‘Steyn illuminates the intricate human muddle of hopes, anxieties, fears and disappointments of that feverish period … Clothed in smoothly written prose, this is a history that strikes a fine balance between scope and detail.’ Bill Nasson
If a mere seven more MPs had voted with Prime Minister JBM Hertzog in favour of neutrality in WWII, South Africa’s history would have been quite different. Parliament’s decision to go to war in 1939 led to a seismic upheaval throughout the 1940s: black people streamed in their thousands from rural areas to the cities in search of jobs; volunteers of all races answered the call to go ‘up north’ to fight; and opponents of the Smuts government actively hindered the war effort by attacking soldiers and committing acts of sabotage.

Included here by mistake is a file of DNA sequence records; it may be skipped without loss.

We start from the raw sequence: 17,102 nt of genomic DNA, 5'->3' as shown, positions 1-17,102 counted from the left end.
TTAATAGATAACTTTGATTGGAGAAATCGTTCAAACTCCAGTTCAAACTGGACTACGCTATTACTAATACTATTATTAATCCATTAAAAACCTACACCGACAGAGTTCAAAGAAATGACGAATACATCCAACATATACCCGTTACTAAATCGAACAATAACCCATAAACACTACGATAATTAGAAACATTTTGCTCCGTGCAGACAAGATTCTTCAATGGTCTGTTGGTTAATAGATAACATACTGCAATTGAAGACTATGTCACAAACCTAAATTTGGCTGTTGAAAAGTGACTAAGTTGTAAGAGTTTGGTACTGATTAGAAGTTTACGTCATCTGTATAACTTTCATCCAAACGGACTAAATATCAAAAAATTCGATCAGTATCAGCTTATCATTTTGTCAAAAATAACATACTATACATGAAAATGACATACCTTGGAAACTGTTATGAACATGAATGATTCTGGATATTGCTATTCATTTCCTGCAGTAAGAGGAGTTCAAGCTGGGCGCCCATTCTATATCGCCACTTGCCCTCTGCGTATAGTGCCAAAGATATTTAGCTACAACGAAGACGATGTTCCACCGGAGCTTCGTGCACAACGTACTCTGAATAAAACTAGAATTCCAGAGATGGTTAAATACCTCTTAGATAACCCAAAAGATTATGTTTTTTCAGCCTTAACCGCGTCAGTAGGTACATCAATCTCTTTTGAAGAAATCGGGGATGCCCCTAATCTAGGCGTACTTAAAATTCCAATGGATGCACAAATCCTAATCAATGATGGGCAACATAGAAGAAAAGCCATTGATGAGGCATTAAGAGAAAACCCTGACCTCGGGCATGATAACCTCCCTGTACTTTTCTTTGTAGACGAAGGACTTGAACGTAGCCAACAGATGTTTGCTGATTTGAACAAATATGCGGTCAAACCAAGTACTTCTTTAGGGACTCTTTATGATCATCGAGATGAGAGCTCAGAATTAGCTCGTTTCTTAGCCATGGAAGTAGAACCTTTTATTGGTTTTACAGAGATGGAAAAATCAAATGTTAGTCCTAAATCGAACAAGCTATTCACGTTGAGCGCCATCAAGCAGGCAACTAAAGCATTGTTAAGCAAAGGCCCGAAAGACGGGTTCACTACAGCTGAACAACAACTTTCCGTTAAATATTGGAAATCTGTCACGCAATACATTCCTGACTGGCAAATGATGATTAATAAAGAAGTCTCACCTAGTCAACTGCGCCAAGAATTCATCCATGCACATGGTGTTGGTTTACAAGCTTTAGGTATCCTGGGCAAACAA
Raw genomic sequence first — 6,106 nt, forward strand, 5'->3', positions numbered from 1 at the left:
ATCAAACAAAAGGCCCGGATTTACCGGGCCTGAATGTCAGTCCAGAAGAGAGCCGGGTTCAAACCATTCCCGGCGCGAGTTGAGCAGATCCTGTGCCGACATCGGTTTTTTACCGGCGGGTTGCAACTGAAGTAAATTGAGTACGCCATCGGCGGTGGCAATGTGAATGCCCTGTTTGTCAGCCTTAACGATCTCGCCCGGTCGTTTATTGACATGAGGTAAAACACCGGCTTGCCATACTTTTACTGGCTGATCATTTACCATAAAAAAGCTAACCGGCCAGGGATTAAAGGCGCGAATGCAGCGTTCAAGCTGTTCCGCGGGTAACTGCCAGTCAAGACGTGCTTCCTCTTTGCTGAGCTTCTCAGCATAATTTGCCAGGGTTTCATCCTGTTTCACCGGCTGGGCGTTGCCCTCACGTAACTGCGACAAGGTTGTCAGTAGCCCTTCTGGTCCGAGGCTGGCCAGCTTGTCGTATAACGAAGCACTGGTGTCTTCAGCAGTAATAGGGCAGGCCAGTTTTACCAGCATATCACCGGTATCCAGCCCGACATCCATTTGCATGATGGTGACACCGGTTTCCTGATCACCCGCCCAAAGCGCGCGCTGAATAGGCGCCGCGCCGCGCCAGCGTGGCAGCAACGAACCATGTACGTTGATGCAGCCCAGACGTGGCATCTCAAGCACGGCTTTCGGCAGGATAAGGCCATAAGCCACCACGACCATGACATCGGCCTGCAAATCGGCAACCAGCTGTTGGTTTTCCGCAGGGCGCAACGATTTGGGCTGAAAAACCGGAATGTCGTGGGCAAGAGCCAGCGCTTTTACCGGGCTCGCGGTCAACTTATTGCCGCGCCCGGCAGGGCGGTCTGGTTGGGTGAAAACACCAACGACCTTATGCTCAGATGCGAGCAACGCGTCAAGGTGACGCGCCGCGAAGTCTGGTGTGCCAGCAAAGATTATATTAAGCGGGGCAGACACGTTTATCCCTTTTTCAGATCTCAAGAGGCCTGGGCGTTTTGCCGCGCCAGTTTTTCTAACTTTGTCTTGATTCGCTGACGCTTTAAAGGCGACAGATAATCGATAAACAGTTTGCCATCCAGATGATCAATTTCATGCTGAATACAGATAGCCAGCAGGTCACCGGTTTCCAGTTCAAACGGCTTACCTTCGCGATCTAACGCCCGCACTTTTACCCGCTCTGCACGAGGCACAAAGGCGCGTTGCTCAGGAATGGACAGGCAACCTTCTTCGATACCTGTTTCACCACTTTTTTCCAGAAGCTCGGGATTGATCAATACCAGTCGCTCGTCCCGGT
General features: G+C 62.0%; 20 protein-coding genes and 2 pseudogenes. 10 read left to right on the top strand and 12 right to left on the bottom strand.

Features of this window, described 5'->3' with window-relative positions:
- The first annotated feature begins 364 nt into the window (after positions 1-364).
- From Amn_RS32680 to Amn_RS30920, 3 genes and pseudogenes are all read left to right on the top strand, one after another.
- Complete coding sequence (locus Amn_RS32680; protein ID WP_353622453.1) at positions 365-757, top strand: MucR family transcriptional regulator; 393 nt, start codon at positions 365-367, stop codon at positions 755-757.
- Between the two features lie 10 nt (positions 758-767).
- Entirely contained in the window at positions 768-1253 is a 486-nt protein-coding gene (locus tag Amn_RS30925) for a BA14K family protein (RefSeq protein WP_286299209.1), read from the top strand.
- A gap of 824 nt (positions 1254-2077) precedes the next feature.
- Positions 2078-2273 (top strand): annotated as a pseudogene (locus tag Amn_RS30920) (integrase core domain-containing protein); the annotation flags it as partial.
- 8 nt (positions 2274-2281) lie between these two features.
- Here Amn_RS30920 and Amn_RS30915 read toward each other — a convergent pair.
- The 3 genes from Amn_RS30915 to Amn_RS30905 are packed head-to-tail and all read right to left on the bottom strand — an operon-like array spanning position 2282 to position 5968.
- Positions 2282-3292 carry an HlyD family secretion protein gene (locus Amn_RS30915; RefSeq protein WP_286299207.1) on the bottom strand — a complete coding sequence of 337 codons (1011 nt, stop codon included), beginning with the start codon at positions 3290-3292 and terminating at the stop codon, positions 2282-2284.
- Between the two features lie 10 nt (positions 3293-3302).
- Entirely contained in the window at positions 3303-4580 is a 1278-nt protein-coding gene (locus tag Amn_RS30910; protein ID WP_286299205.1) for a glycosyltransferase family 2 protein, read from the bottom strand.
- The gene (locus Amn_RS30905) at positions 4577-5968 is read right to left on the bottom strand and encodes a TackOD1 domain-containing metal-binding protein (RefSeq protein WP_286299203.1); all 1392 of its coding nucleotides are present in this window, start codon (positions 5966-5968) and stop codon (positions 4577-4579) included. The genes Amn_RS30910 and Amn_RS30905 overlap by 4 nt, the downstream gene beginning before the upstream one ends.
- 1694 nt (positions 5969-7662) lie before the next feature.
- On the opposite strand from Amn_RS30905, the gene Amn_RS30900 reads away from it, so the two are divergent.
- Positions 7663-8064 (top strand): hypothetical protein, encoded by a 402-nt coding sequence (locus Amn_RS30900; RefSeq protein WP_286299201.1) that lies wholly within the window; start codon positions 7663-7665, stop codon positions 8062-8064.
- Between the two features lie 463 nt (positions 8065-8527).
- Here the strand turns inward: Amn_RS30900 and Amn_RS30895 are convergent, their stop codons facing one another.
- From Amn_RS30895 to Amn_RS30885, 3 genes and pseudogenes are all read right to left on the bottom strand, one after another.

World War Two upended South Africa’s politics, ruining attempts to forge white unity and galvanising opposition to segregation among African, Indian and coloured communities. It also sparked debated among nationalists, socialists, liberals and communists such as the country had never previously experienced.